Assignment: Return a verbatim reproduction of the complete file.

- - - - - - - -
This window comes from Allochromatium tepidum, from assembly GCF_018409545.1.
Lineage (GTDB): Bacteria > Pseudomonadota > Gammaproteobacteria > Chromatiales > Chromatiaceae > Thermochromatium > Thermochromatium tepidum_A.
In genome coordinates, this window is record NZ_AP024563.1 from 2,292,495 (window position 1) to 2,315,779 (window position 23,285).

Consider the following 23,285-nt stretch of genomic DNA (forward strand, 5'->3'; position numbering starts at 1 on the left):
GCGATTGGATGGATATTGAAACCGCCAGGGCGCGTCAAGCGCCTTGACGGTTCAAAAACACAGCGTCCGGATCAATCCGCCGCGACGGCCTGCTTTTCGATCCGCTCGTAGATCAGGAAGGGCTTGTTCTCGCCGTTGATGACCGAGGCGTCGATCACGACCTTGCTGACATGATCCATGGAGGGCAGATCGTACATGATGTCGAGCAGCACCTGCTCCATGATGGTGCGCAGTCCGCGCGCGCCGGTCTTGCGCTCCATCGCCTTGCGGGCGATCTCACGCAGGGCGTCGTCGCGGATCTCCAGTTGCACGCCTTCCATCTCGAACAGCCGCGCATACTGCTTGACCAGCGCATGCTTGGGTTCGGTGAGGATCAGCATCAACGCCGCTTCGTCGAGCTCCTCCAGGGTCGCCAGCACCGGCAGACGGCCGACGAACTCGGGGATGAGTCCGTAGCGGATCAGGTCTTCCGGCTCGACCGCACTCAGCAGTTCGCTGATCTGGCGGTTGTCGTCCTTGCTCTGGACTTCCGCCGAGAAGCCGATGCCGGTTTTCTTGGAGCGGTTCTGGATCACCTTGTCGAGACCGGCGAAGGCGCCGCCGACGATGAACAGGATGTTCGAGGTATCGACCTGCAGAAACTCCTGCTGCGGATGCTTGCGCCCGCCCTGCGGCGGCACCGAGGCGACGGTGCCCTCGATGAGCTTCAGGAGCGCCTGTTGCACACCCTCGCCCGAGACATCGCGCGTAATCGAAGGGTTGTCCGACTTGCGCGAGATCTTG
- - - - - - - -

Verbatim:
This window comes from Allochromatium tepidum, from assembly GCF_018409545.1.
Lineage (GTDB): Bacteria > Pseudomonadota > Gammaproteobacteria > Chromatiales > Chromatiaceae > Thermochromatium > Thermochromatium tepidum_A.
In genome coordinates, this window is record NZ_AP024563.1 from 2,292,495 (window position 1) to 2,315,779 (window position 23,285).

Consider the following 23,285-nt stretch of genomic DNA (forward strand, 5'->3'; position numbering starts at 1 on the left):
GCGATTGGATGGATATTGAAACCGCCAGGGCGCGTCAAGCGCCTTGACGGTTCAAAAACACAGCGTCCGGATCAATCCGCCGCGACGGCCTGCTTTTCGATCCGCTCGTAGATCAGGAAGGGCTTGTTCTCGCCGTTGATGACCGAGGCGTCGATCACGACCTTGCTGACATGATCCATGGAGGGCAGATCGTACATGATGTCGAGCAGCACCTGCTCCATGATGGTGCGCAGTCCGCGCGCGCCGGTCTTGCGCTCCATCGCCTTGCGGGCGATCTCACGCAGGGCGTCGTCGCGGATCTCCAGTTGCACGCCTTCCATCTCGAACAGCCGCGCATACTGCTTGACCAGCGCATGCTTGGGTTCGGTGAGGATCAGCATCAACGCCGCTTCGTCGAGCTCCTCCAGGGTCGCCAGCACCGGCAGACGGCCGACGAACTCGGGGATGAGTCCGTAGCGGATCAGGTCTTCCGGCTCGACCGCACTCAGCAGTTCGCTGATCTGGCGGTTGTCGTCCTTGCTCTGGACTTCCGCCGAGAAGCCGATGCCGGTTTTCTTGGAGCGGTTCTGGATCACCTTGTCGAGACCGGCGAAGGCGCCGCCGACGATGAACAGGATGTTCGAGGTATCGACCTGCAGAAACTCCTGCTGCGGATGCTTGCGCCCGCCCTGCGGCGGCACCGAGGCGACGGTGCCCTCGATGAGCTTCAGGAGCGCCTGTTGCACACCCTCGCCCGAGACATCGCGCGTAATCGAAGGGTTGTCCGACTTGCGCGAGATCTTG